Act 1990, and the * Town and Country Planning Act. These are supplemented by statutory and non-statutory guidance (See UK country overview pages on EUGRIS) Under Part IIA where an authority is identifying remedial actions itself, it is specifically required
to ensure that they are 'reasonable', having regard to the cost which is likely to be involved and the
seriousness of the harm or of the pollution of controlled waters concerned. In general any remediation
that can be required must be 'reasonable', having regard to the cost which is likely to be involved
and the seriousness of the pollution of water or harm caused. Assessment of costs and benefits allows comparisons between different remedial options based
on the outcome of the remediation investment. Cost benefit analyses consider the diverse range of
impacts that may differ from one proposed solution to another such as the effect on human health, the
environment, the land use, and issues of stakeholder concern and acceptability on the basis of common
units. In many instances, it is difficult to attach a strictly monetary value to many effects of a remediation
project. Hence assessments can involve a combination of qualitative, formal cost benefit analysis
(CBA) and multi-criteria analysis (MCA) methods. While there are no formally precribed cost benefit analysis (CBA) procedures in the UK, guidance
has been produced by the Environment Agency. This suggests a sequential approach, where increasing
levels of detail are considered. Assessment can be limited to the minimum level of detail necessary
for clear distinctions to be apparent. Findings should be tested by a sensitivity analysis that assess
the impacts of changes in the various input parameters on the analysis. This is important because
the assessments include scoring techniques based on expert judgements, which are at some level subjective.
In theory CBA can encompass most of the diverse issues in decision-making for contaminated land
management (goals, risk management, sustainable development and stakeholder or ‘third party’
concerns). However, CBA valuations and assumptions may not be acceptable or agreed by all stakeholders.
The subjective nature of this process must be borne in mind. The practical usefulness of such an overarching analysis should be considered before it is undertaken,
in particular: (1) of the number and possibly limited transparency of assumptions and judgements
made; (2) difficulties in communication of its findings to all stakeholders; and (3) the ‘added value’
of the analysis compared to the cost of carrying it out.
 
3. Funding
Site Project Funding
Not applicable 
 
R&D funding
Soil Protection
Research Type: Applied

Topics: Brownfields Contaminated land, Contaminated land overview Contaminated land, Remediation options, Remediation options overview Groundwater protection, Groundwater protection overview Soil, Soil Overview

Submitted by: Maike Hauschild  Who does what?

Full Details |


Soil Biodiversity Programme
Research Type: Basic

Topics: Brownfields Contaminated land, Contaminated land overview Contaminated land, funding Soil, Soil Overview

Submitted by: Maike Hauschild  Who does what?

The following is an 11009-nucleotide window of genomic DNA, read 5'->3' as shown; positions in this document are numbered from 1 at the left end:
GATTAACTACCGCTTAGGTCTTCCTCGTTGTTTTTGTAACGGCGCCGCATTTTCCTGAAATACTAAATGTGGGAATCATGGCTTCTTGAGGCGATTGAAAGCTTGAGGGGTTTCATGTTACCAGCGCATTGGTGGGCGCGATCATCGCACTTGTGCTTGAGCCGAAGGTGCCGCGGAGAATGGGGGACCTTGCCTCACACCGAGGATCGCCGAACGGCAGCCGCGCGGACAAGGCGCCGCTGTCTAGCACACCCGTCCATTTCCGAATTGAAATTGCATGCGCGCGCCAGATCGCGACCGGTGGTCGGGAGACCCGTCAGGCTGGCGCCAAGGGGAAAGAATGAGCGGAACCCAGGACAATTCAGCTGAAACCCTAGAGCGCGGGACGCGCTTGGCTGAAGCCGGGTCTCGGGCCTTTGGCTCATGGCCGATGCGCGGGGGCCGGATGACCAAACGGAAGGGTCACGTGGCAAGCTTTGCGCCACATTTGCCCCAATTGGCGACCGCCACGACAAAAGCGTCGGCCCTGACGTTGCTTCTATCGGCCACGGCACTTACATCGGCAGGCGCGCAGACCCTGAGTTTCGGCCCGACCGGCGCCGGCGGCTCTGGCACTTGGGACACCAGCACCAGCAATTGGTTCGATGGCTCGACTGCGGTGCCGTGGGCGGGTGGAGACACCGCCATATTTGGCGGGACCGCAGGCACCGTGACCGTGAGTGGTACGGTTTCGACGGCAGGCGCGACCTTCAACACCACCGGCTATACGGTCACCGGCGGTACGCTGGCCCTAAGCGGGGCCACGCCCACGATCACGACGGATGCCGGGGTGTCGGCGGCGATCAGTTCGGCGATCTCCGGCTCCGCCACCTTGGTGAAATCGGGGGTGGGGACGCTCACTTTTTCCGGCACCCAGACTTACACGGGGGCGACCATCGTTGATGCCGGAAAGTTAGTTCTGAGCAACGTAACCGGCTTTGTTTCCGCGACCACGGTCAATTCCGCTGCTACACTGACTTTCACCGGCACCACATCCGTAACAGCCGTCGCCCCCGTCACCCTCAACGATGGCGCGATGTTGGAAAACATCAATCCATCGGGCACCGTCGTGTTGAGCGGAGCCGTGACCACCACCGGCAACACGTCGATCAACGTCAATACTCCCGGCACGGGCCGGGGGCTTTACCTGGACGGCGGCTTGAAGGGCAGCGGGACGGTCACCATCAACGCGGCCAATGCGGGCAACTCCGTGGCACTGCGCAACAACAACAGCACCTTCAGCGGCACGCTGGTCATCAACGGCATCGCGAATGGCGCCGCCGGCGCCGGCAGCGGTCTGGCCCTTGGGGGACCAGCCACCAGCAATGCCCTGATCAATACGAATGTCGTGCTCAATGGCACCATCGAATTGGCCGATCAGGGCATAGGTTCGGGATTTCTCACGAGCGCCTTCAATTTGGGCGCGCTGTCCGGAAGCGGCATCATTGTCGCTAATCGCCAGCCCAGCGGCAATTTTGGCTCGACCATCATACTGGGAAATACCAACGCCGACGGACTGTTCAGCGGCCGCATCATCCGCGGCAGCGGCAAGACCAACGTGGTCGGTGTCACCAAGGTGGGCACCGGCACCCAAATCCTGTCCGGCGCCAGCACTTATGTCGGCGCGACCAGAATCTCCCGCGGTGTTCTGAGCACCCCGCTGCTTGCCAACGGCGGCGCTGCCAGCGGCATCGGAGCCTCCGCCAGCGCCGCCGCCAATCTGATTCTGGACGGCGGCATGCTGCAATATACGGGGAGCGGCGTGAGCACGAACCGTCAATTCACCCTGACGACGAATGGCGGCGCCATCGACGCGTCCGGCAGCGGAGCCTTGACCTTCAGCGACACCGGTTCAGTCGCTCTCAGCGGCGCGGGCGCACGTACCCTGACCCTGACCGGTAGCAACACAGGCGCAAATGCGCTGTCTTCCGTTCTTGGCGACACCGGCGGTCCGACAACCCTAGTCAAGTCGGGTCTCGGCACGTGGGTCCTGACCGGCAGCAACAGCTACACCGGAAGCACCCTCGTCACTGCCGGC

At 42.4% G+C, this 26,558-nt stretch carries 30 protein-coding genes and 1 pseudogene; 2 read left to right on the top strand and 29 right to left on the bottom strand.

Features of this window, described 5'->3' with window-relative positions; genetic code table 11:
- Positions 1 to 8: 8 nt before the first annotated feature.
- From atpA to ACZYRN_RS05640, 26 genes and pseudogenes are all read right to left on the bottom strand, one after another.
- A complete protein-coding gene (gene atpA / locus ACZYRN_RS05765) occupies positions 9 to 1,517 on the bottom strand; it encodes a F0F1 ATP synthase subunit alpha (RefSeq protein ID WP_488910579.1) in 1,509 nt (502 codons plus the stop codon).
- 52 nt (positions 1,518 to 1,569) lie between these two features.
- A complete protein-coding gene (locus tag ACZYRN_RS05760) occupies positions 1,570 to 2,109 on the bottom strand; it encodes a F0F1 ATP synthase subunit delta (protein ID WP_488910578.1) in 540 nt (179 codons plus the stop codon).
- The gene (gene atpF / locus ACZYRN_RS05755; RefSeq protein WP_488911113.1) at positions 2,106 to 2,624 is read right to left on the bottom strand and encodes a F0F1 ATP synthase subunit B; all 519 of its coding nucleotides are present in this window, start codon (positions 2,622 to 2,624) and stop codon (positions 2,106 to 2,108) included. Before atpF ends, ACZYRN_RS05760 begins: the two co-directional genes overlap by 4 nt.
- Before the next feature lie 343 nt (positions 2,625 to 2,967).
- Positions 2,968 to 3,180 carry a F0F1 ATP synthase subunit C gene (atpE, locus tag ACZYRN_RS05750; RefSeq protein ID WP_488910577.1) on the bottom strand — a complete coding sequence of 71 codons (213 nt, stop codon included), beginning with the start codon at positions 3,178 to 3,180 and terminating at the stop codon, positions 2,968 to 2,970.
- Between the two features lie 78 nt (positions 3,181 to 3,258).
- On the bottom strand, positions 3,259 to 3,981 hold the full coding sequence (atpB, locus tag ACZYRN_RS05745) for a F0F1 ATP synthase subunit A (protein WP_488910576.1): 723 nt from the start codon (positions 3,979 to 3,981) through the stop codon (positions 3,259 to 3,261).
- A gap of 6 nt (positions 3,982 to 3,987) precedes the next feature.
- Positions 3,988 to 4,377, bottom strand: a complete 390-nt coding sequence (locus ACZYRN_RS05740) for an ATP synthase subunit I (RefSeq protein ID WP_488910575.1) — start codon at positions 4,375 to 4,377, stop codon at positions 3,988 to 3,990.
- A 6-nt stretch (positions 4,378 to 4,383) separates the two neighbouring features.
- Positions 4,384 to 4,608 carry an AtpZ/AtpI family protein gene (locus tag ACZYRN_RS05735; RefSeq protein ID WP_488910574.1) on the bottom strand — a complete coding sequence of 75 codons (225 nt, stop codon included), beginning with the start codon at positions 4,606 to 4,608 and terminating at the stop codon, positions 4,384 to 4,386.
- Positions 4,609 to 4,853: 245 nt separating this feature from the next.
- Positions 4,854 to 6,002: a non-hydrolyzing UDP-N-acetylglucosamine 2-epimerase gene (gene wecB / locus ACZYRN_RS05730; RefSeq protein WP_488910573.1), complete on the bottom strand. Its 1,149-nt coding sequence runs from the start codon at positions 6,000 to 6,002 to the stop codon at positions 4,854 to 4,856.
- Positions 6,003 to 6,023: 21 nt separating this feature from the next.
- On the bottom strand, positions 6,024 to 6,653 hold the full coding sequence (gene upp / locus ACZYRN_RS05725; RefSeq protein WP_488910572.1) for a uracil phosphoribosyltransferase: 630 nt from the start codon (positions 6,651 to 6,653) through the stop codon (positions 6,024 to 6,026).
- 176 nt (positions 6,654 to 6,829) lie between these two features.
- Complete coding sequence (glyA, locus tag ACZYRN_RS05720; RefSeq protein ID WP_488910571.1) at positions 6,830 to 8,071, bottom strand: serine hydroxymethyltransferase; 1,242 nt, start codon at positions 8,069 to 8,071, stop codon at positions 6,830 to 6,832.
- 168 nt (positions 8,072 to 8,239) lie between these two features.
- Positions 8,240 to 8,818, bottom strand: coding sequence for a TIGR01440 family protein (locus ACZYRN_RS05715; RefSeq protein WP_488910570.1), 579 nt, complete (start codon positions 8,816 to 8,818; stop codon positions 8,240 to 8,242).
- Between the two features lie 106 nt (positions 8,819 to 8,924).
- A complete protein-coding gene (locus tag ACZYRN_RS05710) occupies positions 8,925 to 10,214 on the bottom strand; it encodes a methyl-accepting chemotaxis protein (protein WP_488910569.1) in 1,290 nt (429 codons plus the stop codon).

Full Details |


URGENT (Urban Regeneration and the Environment)
Research Type: Basic

Topics: Brownfields Contaminated land, Contaminated land overview Contaminated land, funding Groundwater protection, Groundwater protection overview Soil, Soil Overview

Submitted by: Maike Hauschild  Who does what?

Full Details |


'Infrastructure and Environment' programme and 'Engineering' programme
Research Type: Basic

Topics: Engineering, Infrastructure and Environment, Brownfields, Contaminated land, Groundwater protection, Funding, Brownfields Contaminated land, Contaminated land overview Contaminated land, funding Groundwater protection, Groundwater protection overview

Submitted by: Maike Hauschild  Who does what?

Full Details |


Bioremediation LINK Programme
Research Type: Applied, Basic

Topics: (1) To understand and exploit natural attenuation in groundwater and soil (demonstration, modelling, prediction, definition of operating window). (2) To improve engineered in-situ bioremediation, interfacing microbiology with engineering and hydrogeology; dealing with heterogeneity, improved process control and optimisation. (3) To translate the results of laboratory studies into the field (scale-up). (4) To position bioremediation within a risk management framework - bioavailability, risk-based end points and residue behaviour. (5) To develop the ability to monitor in-situ microbial processes. (6) To understand the constraints on in-situ microbial processes. (7) To integrate bioremediation with other technologies. (8) To quantify human health impacts of bioremediation and develop surrogate testing. (9) To address socio-economic issues- perception of bioremediation technologies and decision-support mechanisms.

Submitted by: Professor Paul Bardos  Who does what?

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Land Contamination
Research Type: Applied

Topics: site assessment for land contamination, decision support tools for risk management, remediation of contaminated soils, sediments, and groundwater, Brownfields Contaminated land, Contaminated land overview Contaminated land, funding Groundwater protection, Groundwater protection overview

Submitted by: Maike Hauschild  Who does what?

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Defra Web Page on: Contaminated Land - funding
Research Type: Demonstration

Topics: There are several measures which support the clean up of contaminated land, and these are described on this web page

Submitted by: Professor Paul Bardos  Who does what?

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Market Information
A large number of UK service providers routinely carry out cost benefit analyses as part of remediation 
strategy development.
 
4: Management tools / decision support and guidance

No further information available

5. Authors


 
    
6. Acknowledgements